Catholic Social Action
100 East 8th Street
Cincinnati, OH 45202
Phone: (513) 421-3131 ext. 2660
Fax: (513) 421-1582
Pam Long – Regional Director
Catholic Social Action
1436 Needmore Road
Dayton, OH 45414
Phone: (937) 224-3026
Fax: (937) 341-5036
Becky Kunkler – Northern Area Coordinator
Catholic Social Action
119 E. Water Street
Sidney, OH 45365
Phone: (937) 498-1192
Phone: (937) 224-3026 ext. 5015
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Care for God's Creation/Climate Change
Church Confront Climate Change
In November 2014, the Archdiocesan Offices of Catholic Social Action Office and Property Management ran an opinion column for the Cincinnati Enquirer, in which we highlighted Church teaching on this issue and some recent energy efficiency work at the Archdiocese.
Making It Easier for Parishes and Schools to Lesson Their Carbon Footprint
Starting in 2010, the Catholic Social Action Office and Finance Department worked together to enable Hamilton County parishes and schools win incentive dollars for energy audits and energy efficiency retrofits through the Greater Cincinnati Energy Alliance. These investments have allowed parishes and schools to overcome significant upfront capital hurdles, so that they could replace energy intensive systems, such as boilers and lighting, with more efficient ones that both save money in the long-run and help the environment!
As of Dec. 2012, 10 parishes and schools have undergone over $1.4 million in energy efficiency improvements, supported by over $290,000 in incentives!
For example, St. Antoninus, St. Monica-St. George, Immaculate Heart of Mary, St. Clare and Churches, Moeller High School, and the Archdiocese Tribunal Offices have all improved their energy efficiency through this partnership with GCEA — some even lowering their energy bills by over 20 percent in the first months alone! You can learn about one example by visiting St. Monica-St. George’s Peace, Justice and Care for God’s Creation Team’s website.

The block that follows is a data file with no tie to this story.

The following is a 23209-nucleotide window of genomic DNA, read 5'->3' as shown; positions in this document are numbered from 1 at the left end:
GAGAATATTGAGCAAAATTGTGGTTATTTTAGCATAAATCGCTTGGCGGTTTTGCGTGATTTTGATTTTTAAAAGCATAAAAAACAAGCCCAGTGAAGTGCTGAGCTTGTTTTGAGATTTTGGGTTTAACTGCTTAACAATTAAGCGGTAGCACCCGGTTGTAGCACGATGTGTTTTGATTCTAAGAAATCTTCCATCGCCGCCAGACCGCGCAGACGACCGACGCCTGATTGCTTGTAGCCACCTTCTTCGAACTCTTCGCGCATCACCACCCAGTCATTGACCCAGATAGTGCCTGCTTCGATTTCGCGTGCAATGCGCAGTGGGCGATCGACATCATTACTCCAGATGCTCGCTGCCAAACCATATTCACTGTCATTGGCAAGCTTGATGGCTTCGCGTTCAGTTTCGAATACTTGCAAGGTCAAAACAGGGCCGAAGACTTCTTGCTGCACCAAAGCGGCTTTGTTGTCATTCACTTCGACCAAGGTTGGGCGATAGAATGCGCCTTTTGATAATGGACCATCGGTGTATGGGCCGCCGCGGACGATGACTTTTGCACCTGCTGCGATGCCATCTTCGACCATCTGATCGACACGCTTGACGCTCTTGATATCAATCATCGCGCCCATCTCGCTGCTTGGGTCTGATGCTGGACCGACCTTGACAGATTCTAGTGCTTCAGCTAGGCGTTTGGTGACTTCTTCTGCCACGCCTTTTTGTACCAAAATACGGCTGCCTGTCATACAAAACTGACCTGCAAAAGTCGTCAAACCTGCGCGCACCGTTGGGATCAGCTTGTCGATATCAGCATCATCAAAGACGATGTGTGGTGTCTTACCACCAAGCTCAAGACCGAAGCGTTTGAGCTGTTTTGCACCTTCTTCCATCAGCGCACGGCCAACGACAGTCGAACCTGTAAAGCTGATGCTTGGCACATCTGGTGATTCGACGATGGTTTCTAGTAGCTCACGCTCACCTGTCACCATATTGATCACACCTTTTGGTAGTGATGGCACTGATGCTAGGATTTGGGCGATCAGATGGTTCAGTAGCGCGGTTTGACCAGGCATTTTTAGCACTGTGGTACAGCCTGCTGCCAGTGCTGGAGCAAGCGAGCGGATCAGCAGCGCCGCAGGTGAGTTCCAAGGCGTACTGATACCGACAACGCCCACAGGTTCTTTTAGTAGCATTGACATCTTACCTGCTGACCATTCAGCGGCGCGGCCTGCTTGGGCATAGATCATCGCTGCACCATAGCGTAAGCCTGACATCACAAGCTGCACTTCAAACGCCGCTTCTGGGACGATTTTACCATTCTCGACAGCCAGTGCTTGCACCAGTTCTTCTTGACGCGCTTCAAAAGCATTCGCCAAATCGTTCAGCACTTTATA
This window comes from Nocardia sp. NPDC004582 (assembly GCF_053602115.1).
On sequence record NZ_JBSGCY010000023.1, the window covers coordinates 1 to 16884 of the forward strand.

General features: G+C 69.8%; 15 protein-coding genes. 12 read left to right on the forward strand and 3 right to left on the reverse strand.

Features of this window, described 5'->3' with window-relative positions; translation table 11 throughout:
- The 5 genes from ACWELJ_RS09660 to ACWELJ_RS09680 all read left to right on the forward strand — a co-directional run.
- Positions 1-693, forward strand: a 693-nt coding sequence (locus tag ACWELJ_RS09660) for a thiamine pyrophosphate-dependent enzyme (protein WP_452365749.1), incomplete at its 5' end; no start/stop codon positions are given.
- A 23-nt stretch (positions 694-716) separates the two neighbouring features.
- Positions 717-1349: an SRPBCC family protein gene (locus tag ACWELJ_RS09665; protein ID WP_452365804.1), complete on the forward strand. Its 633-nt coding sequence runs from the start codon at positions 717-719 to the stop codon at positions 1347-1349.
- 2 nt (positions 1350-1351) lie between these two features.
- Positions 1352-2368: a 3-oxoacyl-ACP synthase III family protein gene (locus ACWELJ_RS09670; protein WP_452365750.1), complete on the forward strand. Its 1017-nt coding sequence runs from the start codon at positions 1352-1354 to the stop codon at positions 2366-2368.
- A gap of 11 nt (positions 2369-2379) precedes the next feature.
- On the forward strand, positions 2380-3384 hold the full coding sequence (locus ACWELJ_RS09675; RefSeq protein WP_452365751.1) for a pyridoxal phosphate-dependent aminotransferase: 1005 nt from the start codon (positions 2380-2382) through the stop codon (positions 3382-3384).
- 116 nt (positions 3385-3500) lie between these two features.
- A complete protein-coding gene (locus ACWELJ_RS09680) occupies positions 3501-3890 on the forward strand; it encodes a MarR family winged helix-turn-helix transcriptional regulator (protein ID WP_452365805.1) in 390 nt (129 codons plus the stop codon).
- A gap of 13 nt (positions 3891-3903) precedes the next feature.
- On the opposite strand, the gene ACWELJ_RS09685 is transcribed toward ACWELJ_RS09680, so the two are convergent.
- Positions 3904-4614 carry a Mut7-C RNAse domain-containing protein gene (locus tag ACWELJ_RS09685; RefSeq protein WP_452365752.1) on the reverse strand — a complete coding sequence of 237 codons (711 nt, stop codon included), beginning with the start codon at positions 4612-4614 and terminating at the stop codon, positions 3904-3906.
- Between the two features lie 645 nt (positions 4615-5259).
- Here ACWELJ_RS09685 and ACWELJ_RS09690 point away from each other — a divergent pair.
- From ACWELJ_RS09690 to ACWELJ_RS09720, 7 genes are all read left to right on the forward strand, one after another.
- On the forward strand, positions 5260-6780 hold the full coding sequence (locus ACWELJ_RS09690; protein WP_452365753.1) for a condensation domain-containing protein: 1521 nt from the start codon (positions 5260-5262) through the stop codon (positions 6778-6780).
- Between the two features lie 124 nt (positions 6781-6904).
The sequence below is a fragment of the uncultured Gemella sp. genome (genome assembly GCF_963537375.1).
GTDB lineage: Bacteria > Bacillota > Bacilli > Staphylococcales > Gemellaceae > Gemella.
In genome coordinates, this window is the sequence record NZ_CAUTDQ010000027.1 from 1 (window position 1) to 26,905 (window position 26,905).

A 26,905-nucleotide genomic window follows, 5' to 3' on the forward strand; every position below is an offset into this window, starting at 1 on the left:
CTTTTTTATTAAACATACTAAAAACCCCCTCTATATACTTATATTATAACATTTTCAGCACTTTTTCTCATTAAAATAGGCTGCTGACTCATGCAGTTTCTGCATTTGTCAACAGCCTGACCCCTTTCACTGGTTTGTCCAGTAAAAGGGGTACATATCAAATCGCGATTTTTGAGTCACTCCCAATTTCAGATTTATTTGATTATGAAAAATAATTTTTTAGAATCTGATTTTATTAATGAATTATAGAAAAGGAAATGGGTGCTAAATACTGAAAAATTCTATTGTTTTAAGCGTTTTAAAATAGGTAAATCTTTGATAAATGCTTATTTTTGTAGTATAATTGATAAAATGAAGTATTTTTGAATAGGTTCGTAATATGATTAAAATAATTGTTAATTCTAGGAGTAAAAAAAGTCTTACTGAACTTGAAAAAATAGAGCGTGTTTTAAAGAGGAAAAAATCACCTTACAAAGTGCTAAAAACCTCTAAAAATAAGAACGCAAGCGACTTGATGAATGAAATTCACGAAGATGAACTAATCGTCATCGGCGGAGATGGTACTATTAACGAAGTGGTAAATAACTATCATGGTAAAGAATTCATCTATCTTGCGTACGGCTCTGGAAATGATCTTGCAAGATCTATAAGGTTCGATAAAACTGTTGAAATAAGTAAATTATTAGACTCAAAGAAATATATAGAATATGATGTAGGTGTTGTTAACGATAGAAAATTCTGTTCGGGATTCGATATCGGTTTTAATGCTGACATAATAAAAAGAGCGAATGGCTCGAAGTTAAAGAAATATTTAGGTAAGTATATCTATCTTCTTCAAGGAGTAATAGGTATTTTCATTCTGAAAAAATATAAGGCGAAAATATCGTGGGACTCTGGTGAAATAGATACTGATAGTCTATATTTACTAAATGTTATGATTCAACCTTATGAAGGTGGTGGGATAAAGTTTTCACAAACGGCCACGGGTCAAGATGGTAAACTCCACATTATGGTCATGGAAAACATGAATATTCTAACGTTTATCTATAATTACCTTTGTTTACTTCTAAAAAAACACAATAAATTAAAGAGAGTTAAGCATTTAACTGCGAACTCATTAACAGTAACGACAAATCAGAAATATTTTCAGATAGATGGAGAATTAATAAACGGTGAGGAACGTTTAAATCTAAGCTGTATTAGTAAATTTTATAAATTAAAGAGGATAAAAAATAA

On-going Climate Change Ministry in the Archdiocese
In 2009, the Archdiocese signed on to the St. Francis Pledge to Care for Creation and the Poor, promulgated by the U.S. Catholic bishops’ endorsed Catholic Coalition on Climate Change. In order to guide the Archdiocese and its affiliated entities towards fulfilling its commitment to this covenant, Archbishop Daniel Pilarczyk authorized the creation of a Climate Change Task Force. This task force continues under the leadership of Archbishop Dennis Schnurr, has its home under the Archdiocesan Catholic Social Action Commission , and receives on-going staff support through the Archdiocesan Catholic Social Action Office.
The Task Force has adopted the following mission statement to guide its activities:
Urged by our responsibility to Care for God’s Creation, we, the Archdiocesan Climate Change Task Force, commit ourselves to work for a sustainable world — one meeting the needs of all future generations as well as our own — and to diligently implement the five pillars of the “St. Francis Pledge to Care for Creation and the Poor”: praying, learning, assessing, acting and advocating for the good of the environment and the poor and vulnerable, both within the Archdiocese and to the public at large.
Any local Catholic is welcome to join who is interested in helping to strategize and implement efforts that empower parishes, schools, diocesan offices and other local Catholic organizations to live out the elements of the St. Francis Pledge (i.e. pray, learn, assess, act, and advocate). The Task Force meets almost monthly and currently includes parishioners, priests, deacons and religious from Cincinnati, Dayton and Springfield areas. We are also working closely with other local organizations which are leaders on this issue, including the Marianist Environmental Education Center (MEEC) and Ohio Interfaith Power and Light.